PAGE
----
This paper focuses on Uganda’s 2013 Article IV Consultation and Sixth Review Under the Policy Support Instrument, Request for a Three-Year Policy Support Instrument and cancellation of Current Policy Support Instrument. Driven mainly by investment and trade, growth has recovered to about 5 percent, a stronger than expected rebound from the low 3½ percent expansion registered last year. Fast implementation of road construction, the start of operations of the Bujagali hydropower plant, and a good harvest boosted aggregate demand. Envisaged public finance management reforms are set to address the problems of persistent under budgeting, arrears accumulation, and failure to sanction financial irregularities.

International Monetary Fund
The staff report for Uganda’s combined 2008 Article IV Consultation and Fourth Review Under the Policy Support Instrument is presented. Building on a foundation of two decades of sound policies, Uganda achieved an impressive economic performance, with high growth, low inflation, and steady poverty reduction. The deteriorating economic environment could expose weaknesses in banks’ risk management practices, gaps in home-host supervisory arrangements, operational risks as financial innovation outpaces banks’ systems and controls, and increasing risk appetite owing to intensifying competition from the surge of new banks.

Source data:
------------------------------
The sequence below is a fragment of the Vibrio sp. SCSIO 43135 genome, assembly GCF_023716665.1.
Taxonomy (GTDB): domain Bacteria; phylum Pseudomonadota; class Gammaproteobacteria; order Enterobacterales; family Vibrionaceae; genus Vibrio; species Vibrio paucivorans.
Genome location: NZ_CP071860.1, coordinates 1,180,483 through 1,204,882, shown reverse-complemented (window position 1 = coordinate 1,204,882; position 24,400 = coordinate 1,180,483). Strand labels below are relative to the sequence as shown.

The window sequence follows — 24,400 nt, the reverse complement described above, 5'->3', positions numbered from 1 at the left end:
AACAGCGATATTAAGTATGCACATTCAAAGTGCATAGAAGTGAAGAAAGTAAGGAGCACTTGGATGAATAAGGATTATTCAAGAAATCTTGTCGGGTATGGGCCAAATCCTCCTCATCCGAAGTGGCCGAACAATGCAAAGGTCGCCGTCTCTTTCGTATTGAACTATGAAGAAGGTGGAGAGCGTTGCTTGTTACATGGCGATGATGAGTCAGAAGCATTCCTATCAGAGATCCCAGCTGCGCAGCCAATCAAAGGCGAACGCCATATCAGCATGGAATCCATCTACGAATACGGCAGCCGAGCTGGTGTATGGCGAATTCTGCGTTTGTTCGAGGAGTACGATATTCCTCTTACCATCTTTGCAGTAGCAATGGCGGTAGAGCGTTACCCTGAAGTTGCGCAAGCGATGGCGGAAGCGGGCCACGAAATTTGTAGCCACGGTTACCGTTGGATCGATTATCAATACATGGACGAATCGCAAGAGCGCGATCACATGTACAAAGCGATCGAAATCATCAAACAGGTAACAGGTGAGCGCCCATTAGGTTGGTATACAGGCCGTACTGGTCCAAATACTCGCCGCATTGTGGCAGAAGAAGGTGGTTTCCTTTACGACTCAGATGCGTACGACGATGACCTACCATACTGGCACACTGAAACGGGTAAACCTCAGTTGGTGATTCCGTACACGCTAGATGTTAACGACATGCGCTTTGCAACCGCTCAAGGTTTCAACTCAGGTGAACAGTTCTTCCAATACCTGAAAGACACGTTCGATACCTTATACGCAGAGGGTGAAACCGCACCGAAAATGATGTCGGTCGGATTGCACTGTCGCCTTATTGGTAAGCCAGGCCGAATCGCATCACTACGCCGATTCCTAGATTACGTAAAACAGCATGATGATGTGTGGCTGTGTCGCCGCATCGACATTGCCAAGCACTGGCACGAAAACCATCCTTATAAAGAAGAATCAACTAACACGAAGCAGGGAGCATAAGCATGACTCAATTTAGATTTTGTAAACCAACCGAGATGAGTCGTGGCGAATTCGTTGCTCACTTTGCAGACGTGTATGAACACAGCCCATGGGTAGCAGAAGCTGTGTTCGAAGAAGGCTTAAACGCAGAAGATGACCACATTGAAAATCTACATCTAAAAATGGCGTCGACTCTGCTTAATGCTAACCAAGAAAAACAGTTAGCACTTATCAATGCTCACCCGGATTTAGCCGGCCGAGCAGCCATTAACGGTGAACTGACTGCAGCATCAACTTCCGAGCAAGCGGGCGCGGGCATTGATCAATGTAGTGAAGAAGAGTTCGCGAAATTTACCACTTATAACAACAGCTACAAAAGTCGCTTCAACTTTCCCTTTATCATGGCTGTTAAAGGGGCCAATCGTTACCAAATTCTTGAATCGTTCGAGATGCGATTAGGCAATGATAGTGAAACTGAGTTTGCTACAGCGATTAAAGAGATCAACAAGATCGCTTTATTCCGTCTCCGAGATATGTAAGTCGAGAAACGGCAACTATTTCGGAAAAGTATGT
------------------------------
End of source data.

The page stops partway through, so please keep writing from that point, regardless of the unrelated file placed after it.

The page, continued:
International Monetary Fund

The staff report for Uganda’s combined 2008 Article IV Consultation and Fourth Review Under the Policy Support Instrument is presented. Building on a foundation of two decades of sound policies, Uganda achieved an impressive economic performance, with high growth, low inflation, and steady poverty reduction. The deteriorating economic environment could expose weaknesses in banks’ risk management practices, gaps in home-host supervisory arrangements, operational risks as financial innovation outpaces banks’ systems and controls, and increasing risk appetite owing to intensifying competition from the surge of new banks.

International Monetary Fund
This Selected Issues paper on Uganda discusses the progress toward harmonization of capital account regulations and capital market integration. A unified East African Community financial market would offer several benefits to the regional economy. It would expand the opportunities for savings and investment financing, encourage more competition among banks and financial institutions, and lower transaction costs through economies of scale. Greater diversification, risk management, and consumption smoothing would also be possible in a broader financial market, while monetary union would eliminate exchange rate risk within the region.
International Monetary Fund

This Selected Issues paper on Uganda discusses the progress toward harmonization of capital account regulations and capital market integration. A unified East African Community financial market would offer several benefits to the regional economy. It would expand the opportunities for savings and investment financing, encourage more competition among banks and financial institutions, and lower transaction costs through economies of scale. Greater diversification, risk management, and consumption smoothing would also be possible in a broader financial market, while monetary union would eliminate exchange rate risk within the region.